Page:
javaasynchronousquarkusmutiny

Cannot execute job asynchronously


I have a very confusing issue. I'm combining several Uni<Integer> which takes 4, 6, and 8 seconds respectively. I was expecting them to be executed asynchronously, which means it should only take 8 seconds (the longest) in total. However, when I run the code its taking 18 (4 + 6 + 8) seconds to finish.

Where did I go wrong?

My code:

public Uni<Integer> asyncTask(int idx, int delay) {
    return Uni.createFrom().item(Unchecked.supplier(() -> {
        // Perform your asynchronous operation here
        // Simulate a delay
        try {
            Thread.sleep(delay);
        } catch (InterruptedException e) {
            throw new RuntimeException(e);
        }
        System.out.println(new Date() + " " + delay);
        return idx; // Example result
    }));
}

public void executeAsyncTasks() {
    Date startTime = new Date();
    Uni.combine().all()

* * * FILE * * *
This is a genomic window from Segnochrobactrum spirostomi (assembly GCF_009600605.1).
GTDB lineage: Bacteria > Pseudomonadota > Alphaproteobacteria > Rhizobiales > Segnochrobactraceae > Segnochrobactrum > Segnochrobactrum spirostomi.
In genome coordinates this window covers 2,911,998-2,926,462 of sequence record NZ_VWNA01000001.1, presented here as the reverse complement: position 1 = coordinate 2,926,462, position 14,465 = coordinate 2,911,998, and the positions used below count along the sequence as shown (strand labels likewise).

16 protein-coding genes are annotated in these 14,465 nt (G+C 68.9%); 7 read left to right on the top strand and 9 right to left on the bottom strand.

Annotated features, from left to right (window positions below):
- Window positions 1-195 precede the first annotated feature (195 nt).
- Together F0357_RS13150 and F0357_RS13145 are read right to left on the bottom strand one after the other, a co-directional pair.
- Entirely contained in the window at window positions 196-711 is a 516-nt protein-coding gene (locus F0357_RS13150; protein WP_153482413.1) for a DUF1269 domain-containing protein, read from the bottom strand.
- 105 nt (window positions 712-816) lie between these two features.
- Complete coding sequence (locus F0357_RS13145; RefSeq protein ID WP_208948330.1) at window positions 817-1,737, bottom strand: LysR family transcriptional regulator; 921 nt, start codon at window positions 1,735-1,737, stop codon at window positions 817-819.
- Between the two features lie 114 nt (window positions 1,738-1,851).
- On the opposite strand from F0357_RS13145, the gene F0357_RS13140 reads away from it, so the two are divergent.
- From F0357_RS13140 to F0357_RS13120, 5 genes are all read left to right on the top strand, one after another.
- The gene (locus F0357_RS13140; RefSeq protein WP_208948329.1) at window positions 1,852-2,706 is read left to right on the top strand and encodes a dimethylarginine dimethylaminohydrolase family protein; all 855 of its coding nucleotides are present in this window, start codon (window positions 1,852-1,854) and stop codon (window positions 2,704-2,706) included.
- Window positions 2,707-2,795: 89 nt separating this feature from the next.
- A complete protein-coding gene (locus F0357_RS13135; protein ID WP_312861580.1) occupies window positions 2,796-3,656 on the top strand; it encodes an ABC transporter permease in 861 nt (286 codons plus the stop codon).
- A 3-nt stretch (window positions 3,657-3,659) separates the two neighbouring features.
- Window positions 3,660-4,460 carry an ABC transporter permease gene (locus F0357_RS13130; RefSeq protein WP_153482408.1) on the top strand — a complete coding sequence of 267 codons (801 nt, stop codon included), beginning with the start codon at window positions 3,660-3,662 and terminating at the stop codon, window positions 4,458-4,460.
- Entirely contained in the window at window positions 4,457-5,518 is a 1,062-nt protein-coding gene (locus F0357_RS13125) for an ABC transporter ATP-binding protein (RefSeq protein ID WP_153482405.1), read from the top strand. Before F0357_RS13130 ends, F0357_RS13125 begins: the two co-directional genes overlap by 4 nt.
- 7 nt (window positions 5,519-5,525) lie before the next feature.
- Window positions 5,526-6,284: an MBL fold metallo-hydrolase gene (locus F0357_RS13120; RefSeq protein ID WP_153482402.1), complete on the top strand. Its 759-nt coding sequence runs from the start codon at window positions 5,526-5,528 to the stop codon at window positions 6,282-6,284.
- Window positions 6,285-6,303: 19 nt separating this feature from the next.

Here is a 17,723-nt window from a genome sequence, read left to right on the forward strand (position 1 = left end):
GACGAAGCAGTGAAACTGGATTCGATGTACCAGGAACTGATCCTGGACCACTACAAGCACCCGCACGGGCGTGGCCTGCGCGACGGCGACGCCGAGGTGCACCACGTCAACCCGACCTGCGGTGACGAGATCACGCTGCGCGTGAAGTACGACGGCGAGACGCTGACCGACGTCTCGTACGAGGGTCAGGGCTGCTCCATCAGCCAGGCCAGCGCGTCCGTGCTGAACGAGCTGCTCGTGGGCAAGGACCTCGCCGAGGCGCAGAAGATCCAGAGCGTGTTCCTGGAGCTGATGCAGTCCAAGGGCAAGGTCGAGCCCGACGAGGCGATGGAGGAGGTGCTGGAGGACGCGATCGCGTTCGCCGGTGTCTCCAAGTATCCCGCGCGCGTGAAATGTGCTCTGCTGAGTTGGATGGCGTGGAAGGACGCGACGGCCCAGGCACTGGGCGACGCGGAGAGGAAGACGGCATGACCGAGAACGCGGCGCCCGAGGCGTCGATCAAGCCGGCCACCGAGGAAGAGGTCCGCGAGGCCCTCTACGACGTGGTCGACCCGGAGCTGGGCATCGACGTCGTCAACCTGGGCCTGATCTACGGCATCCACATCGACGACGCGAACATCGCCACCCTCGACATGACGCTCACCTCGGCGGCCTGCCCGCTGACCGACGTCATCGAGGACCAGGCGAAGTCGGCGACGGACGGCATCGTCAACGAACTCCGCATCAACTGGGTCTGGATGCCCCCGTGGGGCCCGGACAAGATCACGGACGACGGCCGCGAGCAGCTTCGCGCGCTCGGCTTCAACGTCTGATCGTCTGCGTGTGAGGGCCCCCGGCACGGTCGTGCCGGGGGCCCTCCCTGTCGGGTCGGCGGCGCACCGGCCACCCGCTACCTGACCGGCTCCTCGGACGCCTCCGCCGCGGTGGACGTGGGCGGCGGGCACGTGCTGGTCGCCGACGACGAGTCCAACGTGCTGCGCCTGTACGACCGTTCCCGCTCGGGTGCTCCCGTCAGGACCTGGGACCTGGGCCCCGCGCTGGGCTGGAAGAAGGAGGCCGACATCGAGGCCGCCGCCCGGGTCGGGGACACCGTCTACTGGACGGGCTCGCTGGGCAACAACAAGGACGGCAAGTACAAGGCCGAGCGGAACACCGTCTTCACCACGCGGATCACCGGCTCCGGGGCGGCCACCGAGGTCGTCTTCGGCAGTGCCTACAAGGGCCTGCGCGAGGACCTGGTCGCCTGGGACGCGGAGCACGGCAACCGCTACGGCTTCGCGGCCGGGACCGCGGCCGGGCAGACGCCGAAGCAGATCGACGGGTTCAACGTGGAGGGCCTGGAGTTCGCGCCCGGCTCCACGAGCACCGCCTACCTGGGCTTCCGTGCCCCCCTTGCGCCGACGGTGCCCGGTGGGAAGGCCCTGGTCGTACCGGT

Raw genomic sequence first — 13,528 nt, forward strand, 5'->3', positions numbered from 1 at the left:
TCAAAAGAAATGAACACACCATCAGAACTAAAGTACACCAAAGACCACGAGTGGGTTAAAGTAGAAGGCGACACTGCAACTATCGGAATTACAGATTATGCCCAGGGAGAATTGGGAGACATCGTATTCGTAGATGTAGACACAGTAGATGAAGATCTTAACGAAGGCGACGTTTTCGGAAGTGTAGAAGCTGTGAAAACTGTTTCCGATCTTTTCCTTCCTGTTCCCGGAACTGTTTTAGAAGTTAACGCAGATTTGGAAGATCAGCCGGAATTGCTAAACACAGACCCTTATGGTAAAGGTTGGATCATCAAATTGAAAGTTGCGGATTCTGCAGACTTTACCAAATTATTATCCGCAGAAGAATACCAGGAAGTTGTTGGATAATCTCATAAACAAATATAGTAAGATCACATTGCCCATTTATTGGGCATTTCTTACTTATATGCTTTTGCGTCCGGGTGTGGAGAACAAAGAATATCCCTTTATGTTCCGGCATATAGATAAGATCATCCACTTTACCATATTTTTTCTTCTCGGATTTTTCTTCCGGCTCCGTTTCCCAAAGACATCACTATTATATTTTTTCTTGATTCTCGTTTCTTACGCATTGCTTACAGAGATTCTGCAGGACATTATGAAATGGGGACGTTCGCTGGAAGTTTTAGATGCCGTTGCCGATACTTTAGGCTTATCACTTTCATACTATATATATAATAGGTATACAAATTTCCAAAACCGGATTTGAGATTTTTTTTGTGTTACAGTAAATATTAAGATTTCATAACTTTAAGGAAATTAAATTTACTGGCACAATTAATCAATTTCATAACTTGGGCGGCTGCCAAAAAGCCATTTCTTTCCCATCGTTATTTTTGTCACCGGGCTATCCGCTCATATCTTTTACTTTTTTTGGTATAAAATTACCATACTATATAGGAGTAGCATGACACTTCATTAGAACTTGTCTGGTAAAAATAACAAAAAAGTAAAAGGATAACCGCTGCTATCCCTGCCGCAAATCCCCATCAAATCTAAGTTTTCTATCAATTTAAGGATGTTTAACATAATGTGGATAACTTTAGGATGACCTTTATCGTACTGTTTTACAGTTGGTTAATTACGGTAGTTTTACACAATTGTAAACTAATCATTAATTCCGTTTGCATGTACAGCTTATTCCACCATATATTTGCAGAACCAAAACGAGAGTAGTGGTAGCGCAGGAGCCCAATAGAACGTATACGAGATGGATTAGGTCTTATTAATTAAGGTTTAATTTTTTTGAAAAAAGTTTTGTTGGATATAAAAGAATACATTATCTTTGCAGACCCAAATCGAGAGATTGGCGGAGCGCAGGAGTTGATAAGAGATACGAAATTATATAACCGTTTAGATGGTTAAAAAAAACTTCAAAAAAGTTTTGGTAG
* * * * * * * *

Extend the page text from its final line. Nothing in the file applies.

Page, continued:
.unis(asyncTask(1, 4000), asyncTask(2, 6000), asyncTask(3, 8000))
            .asTuple()

            // Subscribe (which will trigger the calls)
            .subscribe().with(tuple -> {
                System.out.println("item 1: " + tuple.getItem1());
                System.out.println("item 2: " + tuple.getItem2());
                System.out.println("item 3: " + tuple.getItem3());
                Date finishTime = new Date();
                System.out.println(finishTime.getTime() - startTime.getTime());
            });
}

Solution

  • You don't want these tasks to be executed asynchronously. You want them to be executed concurrently. In Quarkus, there are 2 ways how to run multiple tasks concurrently:

    • use non-blocking programming, where multiple tasks execute concurrently on a single thread, because they interleave
    • use threads, where each task runs on its own thread

    You clearly don't use non-blocking programming, because you're blocking (Thread.sleep()).

    You also don't use multiple threads. You may expect Mutiny to create one thread for each task, but that's not how reactive programming libraries work. You'd have to ask for that explicitly.